Well, Mr. Rudberg, you had better watch what is happening at Top Toy, a major toy store chain in Sweden. As The Herald Sun [Australia] reports, the Swedish affiliate of Toys-R-Us has had to go gender-neutral in advertising, after being sanctioned by the national advertising authority for the crime of portraying boys with toy machine guns and girls with dolls.
From the report:
“The country’s advertising watchdog reprimanded the company for gender discrimination three years ago following complaints over outdated gender roles in the 2008 Christmas catalogue, which featured boys dressed as superheroes and girls playing princess. A comparison between this year’s Toys R Us catalogs in Sweden and Denmark, where Top Toy is also the franchisee, showed that a boy wielding a toy machine gun in the Danish edition had been replaced by a girl in Sweden. Elsewhere, a girl was Photoshopped out of the ‘Hello Kitty’ page, a girl holding a baby doll was replaced by a boy, and, in sister chain BR’s catalogue, a young girl’s pink T-shirt was turned light blue. Top Toy, Sweden’s largest toy retailer by number of stores, said it had received ‘training and guidance’ from the Swedish advertising watchdog, which is a self-regulatory agency.”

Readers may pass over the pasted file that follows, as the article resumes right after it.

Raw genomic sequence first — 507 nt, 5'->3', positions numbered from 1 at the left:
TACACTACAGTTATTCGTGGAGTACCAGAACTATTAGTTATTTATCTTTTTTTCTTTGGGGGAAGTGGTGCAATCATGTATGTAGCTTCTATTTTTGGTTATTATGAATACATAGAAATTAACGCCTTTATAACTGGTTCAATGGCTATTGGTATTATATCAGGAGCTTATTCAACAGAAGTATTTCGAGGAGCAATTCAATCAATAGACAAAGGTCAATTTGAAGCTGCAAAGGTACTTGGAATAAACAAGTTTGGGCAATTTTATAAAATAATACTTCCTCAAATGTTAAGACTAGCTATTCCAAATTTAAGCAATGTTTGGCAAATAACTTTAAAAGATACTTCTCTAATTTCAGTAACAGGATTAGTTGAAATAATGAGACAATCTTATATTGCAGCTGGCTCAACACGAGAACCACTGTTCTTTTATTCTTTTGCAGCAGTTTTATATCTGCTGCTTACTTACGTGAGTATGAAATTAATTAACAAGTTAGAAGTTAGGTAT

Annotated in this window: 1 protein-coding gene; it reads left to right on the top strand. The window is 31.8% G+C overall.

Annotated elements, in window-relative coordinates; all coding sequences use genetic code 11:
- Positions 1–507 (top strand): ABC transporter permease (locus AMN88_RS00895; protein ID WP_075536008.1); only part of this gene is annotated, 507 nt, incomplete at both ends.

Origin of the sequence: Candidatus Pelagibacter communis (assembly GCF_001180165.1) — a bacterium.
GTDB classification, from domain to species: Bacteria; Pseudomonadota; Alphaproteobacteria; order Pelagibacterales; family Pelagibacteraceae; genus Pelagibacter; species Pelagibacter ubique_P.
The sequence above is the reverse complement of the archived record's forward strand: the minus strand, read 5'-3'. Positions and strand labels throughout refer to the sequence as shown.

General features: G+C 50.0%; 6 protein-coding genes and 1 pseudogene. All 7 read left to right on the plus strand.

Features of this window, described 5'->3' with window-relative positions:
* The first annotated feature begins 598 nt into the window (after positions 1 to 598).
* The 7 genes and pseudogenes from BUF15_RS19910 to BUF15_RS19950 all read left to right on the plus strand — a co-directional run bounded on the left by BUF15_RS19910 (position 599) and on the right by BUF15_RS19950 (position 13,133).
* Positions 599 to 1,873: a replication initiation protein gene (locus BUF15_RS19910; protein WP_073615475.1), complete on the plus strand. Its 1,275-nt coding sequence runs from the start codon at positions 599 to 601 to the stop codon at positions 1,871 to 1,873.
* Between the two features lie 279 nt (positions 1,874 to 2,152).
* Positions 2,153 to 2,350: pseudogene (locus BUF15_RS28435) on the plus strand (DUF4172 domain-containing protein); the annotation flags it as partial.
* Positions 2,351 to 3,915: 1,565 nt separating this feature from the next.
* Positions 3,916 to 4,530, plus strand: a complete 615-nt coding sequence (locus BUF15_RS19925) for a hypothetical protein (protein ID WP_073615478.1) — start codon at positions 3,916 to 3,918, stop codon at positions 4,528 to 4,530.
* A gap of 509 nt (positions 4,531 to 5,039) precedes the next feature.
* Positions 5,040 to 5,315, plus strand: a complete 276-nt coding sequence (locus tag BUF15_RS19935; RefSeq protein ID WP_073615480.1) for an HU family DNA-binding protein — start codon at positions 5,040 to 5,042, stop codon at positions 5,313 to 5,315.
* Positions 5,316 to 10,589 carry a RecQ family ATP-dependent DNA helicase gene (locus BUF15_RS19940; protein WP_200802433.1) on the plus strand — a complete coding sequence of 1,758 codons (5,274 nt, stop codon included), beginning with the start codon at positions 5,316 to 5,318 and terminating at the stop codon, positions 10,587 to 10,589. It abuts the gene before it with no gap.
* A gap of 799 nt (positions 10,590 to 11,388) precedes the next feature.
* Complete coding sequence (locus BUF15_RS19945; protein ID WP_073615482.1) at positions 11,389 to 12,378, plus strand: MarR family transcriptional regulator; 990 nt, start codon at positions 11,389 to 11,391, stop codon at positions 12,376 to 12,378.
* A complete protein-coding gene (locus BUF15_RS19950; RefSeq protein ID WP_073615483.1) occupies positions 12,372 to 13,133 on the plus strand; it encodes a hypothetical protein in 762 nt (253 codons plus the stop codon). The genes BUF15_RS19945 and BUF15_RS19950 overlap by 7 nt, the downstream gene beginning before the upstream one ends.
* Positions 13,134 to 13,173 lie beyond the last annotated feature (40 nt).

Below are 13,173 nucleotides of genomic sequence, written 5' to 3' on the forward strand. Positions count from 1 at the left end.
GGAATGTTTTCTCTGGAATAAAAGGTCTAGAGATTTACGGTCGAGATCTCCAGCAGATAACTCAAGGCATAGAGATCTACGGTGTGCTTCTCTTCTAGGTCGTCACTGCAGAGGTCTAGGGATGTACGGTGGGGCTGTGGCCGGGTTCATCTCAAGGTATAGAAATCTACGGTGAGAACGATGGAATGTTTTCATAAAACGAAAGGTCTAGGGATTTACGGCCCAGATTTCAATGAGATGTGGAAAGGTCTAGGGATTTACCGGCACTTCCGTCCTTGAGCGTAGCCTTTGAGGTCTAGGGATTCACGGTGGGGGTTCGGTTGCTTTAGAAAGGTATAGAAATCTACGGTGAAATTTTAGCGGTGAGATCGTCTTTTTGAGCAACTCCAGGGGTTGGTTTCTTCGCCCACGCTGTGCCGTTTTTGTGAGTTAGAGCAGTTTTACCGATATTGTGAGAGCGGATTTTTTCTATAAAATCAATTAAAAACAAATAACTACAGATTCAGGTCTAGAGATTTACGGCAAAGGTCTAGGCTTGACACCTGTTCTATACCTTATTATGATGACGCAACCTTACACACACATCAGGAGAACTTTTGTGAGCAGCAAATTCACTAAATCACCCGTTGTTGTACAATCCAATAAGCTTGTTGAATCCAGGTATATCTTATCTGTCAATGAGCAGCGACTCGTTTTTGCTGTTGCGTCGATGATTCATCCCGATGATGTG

Reflecting the “training and guidance” the company had received from the advertising police, the Director of Sales told the paper: “With the new gender thinking, there is nothing that is right or wrong. It’s not a boy or girl thing, it’s a toy for children.”